As recently as a couple of years ago, I remember complaining to one of my friends about the lack of sitcoms on television. I pined for what I thought were the glory days of sitcoms, where?thanks especially to ?Seinfeld??I was guaranteed a good laugh once a week. However, due to the success of reality shows such as ?Survivor? and the similar success of cop dramas such as ?Law and Order,? most networks chose to forgo creating new sitcoms in favor on capitalizing on this trend. This left those of us who needed a sitcom fix with just a handful of options, most of which weren?t even remotely memorable and some of which were hardly watchable.
However, the more I thought about it, the more I wondered if my fond memories really were of the golden age of sitcoms. When you look at the list of long-running series that started during those ?glory years? and ended within the past few years, you see shows such as ?3rd Rock from the Sun,? ?Everybody Loves Raymond,? and ?Just Shoot Me.? Sure, these shows had their moments, but when each of these shows announced that they were going to end, the reaction was nothing like the media frenzy that surrounded the finale of ?Seinfeld.? Instead, the reaction was filled mostly with surprise?surprise that these shows were still on the air.
These shows were able to fade away because they were unable to do what shows like ?Friends,? ?American Idol,? and ?The Apprentice? have done: they never became the sorts of shows around which people actually schedule their lives. I?m not sure that anyone has ever uttered the phrase, ?Can we do it another time? ?Will and Grace? is on then.? It always seemed like if people were watching these sitcoms, it was because they happened to be watching television when they were on.
Looking back, it is apparent that along with ?Friends? and ?Frasier,? these were the definitive sitcoms of their era. If that is the case, I have no idea how I could even begin to view that generation of sitcoms as being part of a golden age. Perhaps it is simply that I was young and found David Spade endlessly entertaining, or maybe I just enjoyed reminiscing about the time before there were four dozen versions of CSI. Either way, I can see now that my views of that era of sitcoms are enhanced by factors that have no relation to how good the shows actually were.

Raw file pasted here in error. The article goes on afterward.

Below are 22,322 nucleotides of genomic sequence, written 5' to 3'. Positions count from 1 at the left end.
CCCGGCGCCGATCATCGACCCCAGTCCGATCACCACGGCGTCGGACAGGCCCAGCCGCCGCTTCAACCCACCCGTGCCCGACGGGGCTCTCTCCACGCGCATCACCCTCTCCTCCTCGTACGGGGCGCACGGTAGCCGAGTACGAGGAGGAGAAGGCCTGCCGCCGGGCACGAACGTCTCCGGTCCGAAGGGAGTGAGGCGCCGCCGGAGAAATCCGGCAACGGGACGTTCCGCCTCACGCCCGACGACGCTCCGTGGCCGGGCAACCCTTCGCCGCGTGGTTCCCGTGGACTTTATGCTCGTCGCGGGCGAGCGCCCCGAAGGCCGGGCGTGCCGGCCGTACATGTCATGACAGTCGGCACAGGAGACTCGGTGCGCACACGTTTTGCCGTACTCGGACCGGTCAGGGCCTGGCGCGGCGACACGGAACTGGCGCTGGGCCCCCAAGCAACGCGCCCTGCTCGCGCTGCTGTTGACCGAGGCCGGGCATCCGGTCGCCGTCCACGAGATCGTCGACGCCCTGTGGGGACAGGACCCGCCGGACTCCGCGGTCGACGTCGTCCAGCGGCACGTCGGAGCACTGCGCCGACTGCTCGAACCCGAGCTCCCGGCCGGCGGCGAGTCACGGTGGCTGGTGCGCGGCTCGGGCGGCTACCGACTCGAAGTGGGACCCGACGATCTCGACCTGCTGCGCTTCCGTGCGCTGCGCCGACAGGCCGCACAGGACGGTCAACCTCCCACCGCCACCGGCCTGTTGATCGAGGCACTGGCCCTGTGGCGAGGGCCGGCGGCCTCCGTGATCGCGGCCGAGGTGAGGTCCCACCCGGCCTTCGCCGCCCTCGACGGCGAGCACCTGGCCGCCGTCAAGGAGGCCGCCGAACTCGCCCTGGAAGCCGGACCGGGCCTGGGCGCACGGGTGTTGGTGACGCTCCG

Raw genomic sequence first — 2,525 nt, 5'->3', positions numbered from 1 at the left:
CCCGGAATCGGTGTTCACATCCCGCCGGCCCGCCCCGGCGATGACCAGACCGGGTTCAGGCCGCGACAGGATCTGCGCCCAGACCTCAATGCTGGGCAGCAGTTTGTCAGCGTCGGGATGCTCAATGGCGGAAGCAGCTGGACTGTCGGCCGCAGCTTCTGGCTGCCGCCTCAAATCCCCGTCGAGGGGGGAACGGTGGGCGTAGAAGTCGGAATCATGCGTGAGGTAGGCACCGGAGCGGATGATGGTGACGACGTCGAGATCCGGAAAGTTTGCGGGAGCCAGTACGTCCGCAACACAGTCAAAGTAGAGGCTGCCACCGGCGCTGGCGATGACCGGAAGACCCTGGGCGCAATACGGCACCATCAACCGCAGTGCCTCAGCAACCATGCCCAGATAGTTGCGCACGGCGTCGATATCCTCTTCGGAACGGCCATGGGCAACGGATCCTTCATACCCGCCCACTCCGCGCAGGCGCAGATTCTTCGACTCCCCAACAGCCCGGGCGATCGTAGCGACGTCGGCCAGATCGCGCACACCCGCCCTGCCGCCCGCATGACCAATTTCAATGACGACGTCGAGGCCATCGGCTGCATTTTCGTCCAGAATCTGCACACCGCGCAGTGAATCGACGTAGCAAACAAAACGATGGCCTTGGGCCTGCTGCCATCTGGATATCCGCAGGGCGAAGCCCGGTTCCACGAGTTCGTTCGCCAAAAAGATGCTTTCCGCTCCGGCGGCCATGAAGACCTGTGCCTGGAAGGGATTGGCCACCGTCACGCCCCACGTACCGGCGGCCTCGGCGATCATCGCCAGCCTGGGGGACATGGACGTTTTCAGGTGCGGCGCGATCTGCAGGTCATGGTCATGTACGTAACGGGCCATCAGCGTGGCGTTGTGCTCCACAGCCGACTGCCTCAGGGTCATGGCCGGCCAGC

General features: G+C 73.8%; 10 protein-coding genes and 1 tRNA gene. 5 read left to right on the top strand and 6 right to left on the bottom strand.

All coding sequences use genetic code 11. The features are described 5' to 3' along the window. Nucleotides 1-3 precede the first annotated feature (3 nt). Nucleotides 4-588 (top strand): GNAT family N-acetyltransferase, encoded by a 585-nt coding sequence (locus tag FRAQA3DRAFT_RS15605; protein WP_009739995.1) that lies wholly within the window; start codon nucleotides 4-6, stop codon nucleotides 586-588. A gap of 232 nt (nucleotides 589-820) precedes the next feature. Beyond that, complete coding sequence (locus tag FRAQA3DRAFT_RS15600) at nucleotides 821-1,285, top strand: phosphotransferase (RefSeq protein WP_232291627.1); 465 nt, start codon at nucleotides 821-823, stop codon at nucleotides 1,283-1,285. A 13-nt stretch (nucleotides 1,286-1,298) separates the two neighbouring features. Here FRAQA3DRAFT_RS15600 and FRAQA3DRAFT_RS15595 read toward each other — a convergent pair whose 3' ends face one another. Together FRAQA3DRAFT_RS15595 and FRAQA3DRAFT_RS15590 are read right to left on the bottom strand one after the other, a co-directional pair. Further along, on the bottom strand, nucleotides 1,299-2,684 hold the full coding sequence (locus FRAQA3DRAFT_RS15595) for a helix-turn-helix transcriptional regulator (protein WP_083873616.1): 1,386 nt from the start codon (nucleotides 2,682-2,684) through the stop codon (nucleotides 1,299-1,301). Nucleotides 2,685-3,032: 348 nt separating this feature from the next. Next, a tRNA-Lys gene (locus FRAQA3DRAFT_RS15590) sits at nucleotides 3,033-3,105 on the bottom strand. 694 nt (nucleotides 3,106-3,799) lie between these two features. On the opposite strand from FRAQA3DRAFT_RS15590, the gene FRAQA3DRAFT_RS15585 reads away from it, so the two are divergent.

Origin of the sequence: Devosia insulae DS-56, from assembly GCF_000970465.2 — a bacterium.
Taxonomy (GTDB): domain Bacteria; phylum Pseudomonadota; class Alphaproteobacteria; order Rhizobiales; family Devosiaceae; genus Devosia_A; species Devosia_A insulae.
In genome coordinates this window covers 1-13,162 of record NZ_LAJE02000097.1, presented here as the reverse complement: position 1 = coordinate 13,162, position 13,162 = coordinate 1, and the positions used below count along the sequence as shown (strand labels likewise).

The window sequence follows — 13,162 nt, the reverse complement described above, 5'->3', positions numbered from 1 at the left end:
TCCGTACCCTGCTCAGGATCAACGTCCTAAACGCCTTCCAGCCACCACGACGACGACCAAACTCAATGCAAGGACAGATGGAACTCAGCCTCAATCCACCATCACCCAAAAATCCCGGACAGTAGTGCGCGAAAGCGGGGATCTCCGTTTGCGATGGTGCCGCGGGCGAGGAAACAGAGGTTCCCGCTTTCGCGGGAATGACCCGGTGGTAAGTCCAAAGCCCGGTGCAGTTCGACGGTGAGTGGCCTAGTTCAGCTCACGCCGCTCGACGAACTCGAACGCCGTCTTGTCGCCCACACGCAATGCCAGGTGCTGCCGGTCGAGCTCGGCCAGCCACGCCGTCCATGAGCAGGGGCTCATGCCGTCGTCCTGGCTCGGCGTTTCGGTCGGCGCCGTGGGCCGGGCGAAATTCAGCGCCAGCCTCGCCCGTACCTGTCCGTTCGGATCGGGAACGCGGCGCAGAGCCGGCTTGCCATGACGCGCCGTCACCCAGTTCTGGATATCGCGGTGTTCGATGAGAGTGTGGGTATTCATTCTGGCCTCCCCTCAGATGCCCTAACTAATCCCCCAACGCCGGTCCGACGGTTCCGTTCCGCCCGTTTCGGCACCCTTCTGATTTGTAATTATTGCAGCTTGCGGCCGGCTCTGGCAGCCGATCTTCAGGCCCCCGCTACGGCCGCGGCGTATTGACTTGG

However, despite the very likely chance that I am simply as delusional as I was when I believed that ?Grounded for Life? was a clever, insightful comedy, I am beginning to believe that we may actually be in the midst of one of the best eras of sitcoms ever. Between British imports such as Ricky Gervais? ?Extras,? underrated shows such as ?How I Met Your Mother,? and the gauntlet of comedy that NBC provides every Thursday, there really isn?t too much that sitcom lovers can complain about, aside from the occasional use of a laugh track.
Although there are many entertaining sitcoms currently on air, there is no guarantee that this trend will continue. Sitcoms are still not doing nearly as well in the ratings, especially compared to the reality shows that are created at a fraction of the cost. Networks are a business, so it seems only logical that they would continue to produce cheaper, more successful shows, even if it means sacrificing quality television. Look no further for an example than ?Arrested Development.? The sitcom, although remarkably well received critically, didn?t have enough people watching it to make Fox justify keeping it on the air. Its cancellation is proof in itself that television networks are not trying to make art, just money.
For those shows that have enough of a loyal following that cancellation seems unlikely, several rely on actors who are nearly expected to leave the show at some point to focus on making movies. In particular, Zach Braff from ?Scrubs? has been rumored to be leaving the show for years, a move that would likely cripple the show the same way that the departure of Topher Grace and Aston Kutcher crippled ?That 70?s Show.? It is just as hard to see ?The Office? continuing without Steve Carell, whose popularity has grown exponentially since the show began.
Another worrying aspect of the current popular sitcoms is that they seem to have an inherent expiration date. What will ?The Office? be like once Pam and Jim finally get together? Better yet, how can the series continue once Ted?s perfect woman is found on ?How I Met Your Mother?? These shows don?t appear to be nearly as open ended as past long-running sitcoms such as ?Cheers? or ?Seinfeld.? The only hope is that the writers will either be able to delay those events from happening, or to find some way to keep the audience interested once those points are reached.
The truth is that it?s highly unlikely that any sitcoms that are popular today will be around in three or four years? time, a thought that is slightly depressing for any of us who have found ourselves scheduling our lives around a television show for the first time. However, the only thing we can do is sit back, enjoy the real golden age of sitcoms, and hope that the next generation doesn?t bring us another Dharma and Greg.